Are You in the Process of Looking for a New Home?

Gated community rental

Even though you are nearing your 54th birthday, you still find it hard to believe the perfect real estate opportunity you found nearly 20 years ago. Although you and your husband bought your first home when you were first married, it was not until a few years later that you caught the break that you needed. You were pretty happy in the small three bedroom, two and a half bath split level home. Your realtor, however, called one day and indicated that she had a house that she was certain you would want to look at.
The nearly 3,500 square foot two story home that included a walkout basement, four bedrooms, and four bathrooms backed to a park with walking trails, playground equipment, and a sledding hill. The house in a very new neighborhood was available at a great price, and the realtor already had a possible buyer for your first home.
And while all of these details sound great, the understanding of the real opportunity presented itself six months later. While the farmer with land behind your firs home sold his property to a storage unit developer. By the end of the year, the backyard at your first home that you no longer owned was transformed into rows and rows of lighted storage units. Your new property, however, benefited from a far better announcement. The school district where your new home was located announced that they would be building a new elementary school a mere eight blocks from your new home. And while the property value at the first home dropped when the storage units were built, the property value at your new home skyrocketed with the announcement of the new school.
Real Estate Decisions Often Depend on the Most Basic Buyer Choices
Location. Location. Location.
It is an old saying, but in the world of real estate few things matter more than the location of the house or property that you buy. You can, for instance, find a great home with all of the newest and most popular upgrades, but if that home sits on a busy intersection or next to a loud railroad track, the value of the home will be diminished. Even when people are looking at rental properties, the rental amenities may not be as important how close that apartment is to work and school.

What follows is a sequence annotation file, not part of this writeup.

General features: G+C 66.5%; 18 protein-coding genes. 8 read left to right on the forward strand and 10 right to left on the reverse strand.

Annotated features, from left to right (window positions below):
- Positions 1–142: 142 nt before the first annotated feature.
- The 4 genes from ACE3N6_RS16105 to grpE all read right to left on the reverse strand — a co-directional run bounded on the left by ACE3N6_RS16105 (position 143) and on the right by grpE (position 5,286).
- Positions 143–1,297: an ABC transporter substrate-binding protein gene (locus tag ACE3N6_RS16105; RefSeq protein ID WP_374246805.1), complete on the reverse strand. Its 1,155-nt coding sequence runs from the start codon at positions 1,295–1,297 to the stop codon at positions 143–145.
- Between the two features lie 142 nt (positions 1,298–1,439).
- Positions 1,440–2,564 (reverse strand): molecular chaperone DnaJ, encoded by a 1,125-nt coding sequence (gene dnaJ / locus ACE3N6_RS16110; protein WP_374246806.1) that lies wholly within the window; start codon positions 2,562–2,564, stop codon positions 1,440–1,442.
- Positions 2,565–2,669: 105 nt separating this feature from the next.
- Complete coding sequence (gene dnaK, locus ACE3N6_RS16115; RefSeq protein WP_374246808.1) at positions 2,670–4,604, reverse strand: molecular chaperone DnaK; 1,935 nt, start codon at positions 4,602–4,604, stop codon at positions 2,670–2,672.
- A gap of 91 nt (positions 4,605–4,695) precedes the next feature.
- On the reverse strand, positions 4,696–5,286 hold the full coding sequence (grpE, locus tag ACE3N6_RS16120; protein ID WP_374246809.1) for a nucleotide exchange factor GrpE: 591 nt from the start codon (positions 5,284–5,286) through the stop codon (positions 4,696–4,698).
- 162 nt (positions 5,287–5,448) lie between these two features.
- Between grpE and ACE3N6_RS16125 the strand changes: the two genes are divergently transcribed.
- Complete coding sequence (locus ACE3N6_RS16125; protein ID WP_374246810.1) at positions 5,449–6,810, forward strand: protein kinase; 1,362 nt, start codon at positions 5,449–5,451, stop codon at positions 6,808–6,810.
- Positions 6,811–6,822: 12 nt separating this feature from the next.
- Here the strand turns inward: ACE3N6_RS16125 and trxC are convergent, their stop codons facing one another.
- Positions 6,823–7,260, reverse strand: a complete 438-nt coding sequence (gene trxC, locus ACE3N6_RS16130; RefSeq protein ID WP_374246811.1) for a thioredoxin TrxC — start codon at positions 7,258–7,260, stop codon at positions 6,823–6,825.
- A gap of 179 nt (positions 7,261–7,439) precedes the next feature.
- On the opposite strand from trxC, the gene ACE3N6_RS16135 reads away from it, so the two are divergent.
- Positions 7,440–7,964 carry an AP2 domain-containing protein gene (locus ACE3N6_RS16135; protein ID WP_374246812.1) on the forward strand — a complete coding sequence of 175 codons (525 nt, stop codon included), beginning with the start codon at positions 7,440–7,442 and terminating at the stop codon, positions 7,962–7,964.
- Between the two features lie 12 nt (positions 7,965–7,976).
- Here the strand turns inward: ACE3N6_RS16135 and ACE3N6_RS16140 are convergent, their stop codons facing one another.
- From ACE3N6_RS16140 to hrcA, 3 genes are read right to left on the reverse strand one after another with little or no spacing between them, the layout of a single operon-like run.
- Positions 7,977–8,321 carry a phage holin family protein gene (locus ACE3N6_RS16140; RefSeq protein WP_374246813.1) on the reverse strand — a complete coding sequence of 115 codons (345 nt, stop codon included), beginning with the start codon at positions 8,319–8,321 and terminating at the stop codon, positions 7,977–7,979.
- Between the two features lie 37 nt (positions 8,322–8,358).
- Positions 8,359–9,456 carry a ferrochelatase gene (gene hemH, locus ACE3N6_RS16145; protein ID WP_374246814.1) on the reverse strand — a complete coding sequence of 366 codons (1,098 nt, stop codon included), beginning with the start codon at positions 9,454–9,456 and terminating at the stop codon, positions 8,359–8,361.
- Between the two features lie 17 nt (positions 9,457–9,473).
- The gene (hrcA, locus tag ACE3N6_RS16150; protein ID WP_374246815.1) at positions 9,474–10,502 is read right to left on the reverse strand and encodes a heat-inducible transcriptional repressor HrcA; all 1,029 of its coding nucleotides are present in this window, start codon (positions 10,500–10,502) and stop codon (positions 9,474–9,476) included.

An addition to considering the location of a property, many home buyers want to make sure that the house they buy has a comparable value to the other homes in the neighborhood. For while no one wants to pay too much for the real estate that they buy, they also want to make sure that they do not have the most expensive home on a street or in the subdivision. Someone who is looking for a country club lifestyle, for instance, wants to make sure that they buy the home that falls somewhere in the bottom of the property value scale. Again, making the comparison to renting, even short term leasing options are more attractive when you know that the monthly payments you are making are comparable to the other residents.
Another important factor in the decision to buy a home is the issue of privacy. The decision to live in a gated community, however, may feel like the safest decision for a retired couple who wants to do a lot of out of town traveling, while the safest decision for some families with young children is to live on a cul-de-sac with no busy drive through traffic.
The average Americans move 12 times in a lifetime. And while many of the moves early in life may be inexpensive rental locations, as people get older they tend to move toward larger investments in pricier homes. to get an idea about the size of an investment that is needed between renting and buying, it might be good to make some comparisons, For instance, financial advisers typically recommend that renters can spend up to 30% of their monthly income on rent, but homeowners need to make a more substantial investment. After saving for a 20% deposit on a down payment, homeowners often still invest 25% of their monthly income on a house payment.